From sound to screen: Meet Levels Audio CEO Brian Riordan
Great audio makes all the difference in film projects. From dialogue to score to sound effects, audio quality can make or break a film or show. Brian Riordan, the founder & CEO of Levels Audio, knows all about taking a project to the next level with incredible audio. His company has spent years building a team that knows the ins & outs of all things sound design.
Currently Levels Audio is working with NBC’s Peacock on the show True Story with Ed and Randall. On top of that work, Riordan is transforming the industry with his nonprofit Hollywood Compassion Coalition. We got to speak with Riordan about his company and the work he’s doing in Hollywood, and trust us when we say this is an interview you’ll want to check out.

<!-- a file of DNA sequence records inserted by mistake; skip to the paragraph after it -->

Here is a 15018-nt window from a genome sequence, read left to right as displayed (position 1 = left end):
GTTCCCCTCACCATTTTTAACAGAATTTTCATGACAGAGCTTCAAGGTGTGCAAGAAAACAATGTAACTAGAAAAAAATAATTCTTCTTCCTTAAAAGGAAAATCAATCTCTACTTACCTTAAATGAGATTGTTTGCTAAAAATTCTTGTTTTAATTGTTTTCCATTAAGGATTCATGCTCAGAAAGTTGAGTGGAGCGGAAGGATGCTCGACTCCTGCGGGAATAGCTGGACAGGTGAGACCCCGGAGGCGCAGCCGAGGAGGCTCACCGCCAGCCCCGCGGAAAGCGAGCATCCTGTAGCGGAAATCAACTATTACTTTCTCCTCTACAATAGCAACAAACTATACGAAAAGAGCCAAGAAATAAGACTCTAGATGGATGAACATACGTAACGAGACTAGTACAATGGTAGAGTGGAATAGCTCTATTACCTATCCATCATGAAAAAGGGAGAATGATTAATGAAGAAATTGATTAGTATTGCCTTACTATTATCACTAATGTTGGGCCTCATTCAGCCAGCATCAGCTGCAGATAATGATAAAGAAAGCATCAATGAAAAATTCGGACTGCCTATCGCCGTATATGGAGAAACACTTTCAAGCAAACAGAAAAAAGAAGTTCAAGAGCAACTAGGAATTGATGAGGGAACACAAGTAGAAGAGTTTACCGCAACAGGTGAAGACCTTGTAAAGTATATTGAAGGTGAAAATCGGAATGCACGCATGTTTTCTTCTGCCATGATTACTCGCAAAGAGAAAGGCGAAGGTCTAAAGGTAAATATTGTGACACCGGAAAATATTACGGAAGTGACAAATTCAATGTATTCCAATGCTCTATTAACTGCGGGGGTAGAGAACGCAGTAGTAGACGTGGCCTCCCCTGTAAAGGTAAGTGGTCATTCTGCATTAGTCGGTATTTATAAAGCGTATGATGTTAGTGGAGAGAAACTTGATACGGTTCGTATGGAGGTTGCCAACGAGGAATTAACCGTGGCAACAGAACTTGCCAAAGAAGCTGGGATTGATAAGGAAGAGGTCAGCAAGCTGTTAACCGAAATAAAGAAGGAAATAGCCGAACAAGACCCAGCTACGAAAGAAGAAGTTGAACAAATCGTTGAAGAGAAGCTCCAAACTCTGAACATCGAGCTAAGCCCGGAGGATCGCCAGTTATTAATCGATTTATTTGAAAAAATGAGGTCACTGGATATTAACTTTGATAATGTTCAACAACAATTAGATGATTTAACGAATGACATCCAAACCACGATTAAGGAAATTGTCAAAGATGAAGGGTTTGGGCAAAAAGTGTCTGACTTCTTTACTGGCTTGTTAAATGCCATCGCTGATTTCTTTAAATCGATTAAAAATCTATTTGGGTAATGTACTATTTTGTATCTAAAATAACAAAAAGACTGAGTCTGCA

When did you first know you wanted to be a musician?
I began piano lessons at around five years old. When I picked up my first guitar about four years later, I immediately knew this was it, this was my instrument, this is what I was to be.
Who are some of your favorite musicians?
I listen to a very wide range of music. Miles Davis, Billy Joel, The Beatles, Zeppelin, Radiohead, Tom Petty, The Cure, The Clash, Arcade Fire, The Stones, LCD Soundsystem, Leon Bridges are just a few that come to mind…
How did you get involved in audio production?
I was always into technology and music. I learned MIDI when it first came out. I worked in sales at a music store in Boston and would collect manufacturer points that I could redeem for equipment. I ended up building a pretty great home studio that I would record/produce myself and other local artists.